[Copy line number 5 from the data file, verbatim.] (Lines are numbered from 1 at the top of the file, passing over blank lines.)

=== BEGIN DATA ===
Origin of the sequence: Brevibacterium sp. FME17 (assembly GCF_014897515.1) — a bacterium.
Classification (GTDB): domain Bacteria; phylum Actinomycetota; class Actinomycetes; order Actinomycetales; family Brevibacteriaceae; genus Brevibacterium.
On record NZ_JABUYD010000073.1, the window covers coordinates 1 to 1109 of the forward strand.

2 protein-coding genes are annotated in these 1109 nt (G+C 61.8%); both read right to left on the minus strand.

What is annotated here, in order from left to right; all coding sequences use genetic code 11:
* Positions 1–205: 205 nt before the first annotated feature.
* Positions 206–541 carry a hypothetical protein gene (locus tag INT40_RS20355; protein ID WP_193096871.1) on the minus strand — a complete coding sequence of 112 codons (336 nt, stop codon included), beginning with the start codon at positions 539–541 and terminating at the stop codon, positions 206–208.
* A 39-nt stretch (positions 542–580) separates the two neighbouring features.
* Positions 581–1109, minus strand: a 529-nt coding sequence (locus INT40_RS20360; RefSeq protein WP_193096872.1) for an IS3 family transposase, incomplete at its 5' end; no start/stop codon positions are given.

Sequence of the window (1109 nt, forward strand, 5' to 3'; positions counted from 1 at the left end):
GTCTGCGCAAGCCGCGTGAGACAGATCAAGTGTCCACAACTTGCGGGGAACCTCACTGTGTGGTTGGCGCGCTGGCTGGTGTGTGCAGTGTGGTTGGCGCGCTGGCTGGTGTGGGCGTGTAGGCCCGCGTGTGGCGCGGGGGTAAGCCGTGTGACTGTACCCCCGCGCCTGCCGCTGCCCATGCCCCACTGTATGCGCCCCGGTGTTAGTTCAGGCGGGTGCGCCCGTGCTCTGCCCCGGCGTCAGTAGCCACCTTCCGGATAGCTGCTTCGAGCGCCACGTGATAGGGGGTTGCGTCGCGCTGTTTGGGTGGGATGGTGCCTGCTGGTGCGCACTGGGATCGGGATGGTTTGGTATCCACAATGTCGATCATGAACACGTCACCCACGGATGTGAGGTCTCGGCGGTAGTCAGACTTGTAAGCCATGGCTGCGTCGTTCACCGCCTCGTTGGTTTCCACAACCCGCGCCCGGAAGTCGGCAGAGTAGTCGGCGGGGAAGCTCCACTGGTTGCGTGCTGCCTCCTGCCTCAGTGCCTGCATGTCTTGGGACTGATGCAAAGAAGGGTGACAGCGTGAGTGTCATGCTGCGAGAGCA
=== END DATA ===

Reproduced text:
What is annotated here, in order from left to right; all coding sequences use genetic code 11: